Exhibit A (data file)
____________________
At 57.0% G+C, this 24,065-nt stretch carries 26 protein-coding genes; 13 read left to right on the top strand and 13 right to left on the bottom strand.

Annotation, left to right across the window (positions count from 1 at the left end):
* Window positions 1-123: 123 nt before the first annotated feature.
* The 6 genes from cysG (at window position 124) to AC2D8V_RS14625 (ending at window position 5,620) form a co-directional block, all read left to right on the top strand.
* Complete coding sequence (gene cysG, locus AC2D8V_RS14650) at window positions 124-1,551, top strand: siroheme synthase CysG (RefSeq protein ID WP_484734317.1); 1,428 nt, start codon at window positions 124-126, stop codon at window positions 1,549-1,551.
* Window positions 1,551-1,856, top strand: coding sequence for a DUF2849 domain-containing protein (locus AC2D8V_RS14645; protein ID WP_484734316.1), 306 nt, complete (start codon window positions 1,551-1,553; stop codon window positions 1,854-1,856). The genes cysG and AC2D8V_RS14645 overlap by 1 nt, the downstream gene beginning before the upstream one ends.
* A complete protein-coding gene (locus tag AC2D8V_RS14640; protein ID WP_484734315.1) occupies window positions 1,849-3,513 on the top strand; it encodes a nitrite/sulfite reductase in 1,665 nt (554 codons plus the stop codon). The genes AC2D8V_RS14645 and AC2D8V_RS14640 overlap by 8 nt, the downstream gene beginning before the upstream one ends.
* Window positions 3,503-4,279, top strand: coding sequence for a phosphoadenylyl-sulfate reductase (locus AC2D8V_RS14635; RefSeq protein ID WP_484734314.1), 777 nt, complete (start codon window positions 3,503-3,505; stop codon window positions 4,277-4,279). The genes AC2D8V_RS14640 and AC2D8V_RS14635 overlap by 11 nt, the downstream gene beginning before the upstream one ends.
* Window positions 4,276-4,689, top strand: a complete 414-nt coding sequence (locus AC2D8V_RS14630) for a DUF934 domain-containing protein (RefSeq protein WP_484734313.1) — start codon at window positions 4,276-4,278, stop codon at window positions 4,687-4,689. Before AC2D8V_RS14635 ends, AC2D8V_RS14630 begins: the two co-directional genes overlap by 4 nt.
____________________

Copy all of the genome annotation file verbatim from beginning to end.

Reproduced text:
At 57.0% G+C, this 24,065-nt stretch carries 26 protein-coding genes; 13 read left to right on the top strand and 13 right to left on the bottom strand.

Annotation, left to right across the window (positions count from 1 at the left end):
* Window positions 1-123: 123 nt before the first annotated feature.
* The 6 genes from cysG (at window position 124) to AC2D8V_RS14625 (ending at window position 5,620) form a co-directional block, all read left to right on the top strand.
* Complete coding sequence (gene cysG, locus AC2D8V_RS14650) at window positions 124-1,551, top strand: siroheme synthase CysG (RefSeq protein ID WP_484734317.1); 1,428 nt, start codon at window positions 124-126, stop codon at window positions 1,549-1,551.
* Window positions 1,551-1,856, top strand: coding sequence for a DUF2849 domain-containing protein (locus AC2D8V_RS14645; protein ID WP_484734316.1), 306 nt, complete (start codon window positions 1,551-1,553; stop codon window positions 1,854-1,856). The genes cysG and AC2D8V_RS14645 overlap by 1 nt, the downstream gene beginning before the upstream one ends.
* A complete protein-coding gene (locus tag AC2D8V_RS14640; protein ID WP_484734315.1) occupies window positions 1,849-3,513 on the top strand; it encodes a nitrite/sulfite reductase in 1,665 nt (554 codons plus the stop codon). The genes AC2D8V_RS14645 and AC2D8V_RS14640 overlap by 8 nt, the downstream gene beginning before the upstream one ends.
* Window positions 3,503-4,279, top strand: coding sequence for a phosphoadenylyl-sulfate reductase (locus AC2D8V_RS14635; RefSeq protein ID WP_484734314.1), 777 nt, complete (start codon window positions 3,503-3,505; stop codon window positions 4,277-4,279). The genes AC2D8V_RS14640 and AC2D8V_RS14635 overlap by 11 nt, the downstream gene beginning before the upstream one ends.
* Window positions 4,276-4,689, top strand: a complete 414-nt coding sequence (locus AC2D8V_RS14630) for a DUF934 domain-containing protein (RefSeq protein WP_484734313.1) — start codon at window positions 4,276-4,278, stop codon at window positions 4,687-4,689. Before AC2D8V_RS14635 ends, AC2D8V_RS14630 begins: the two co-directional genes overlap by 4 nt.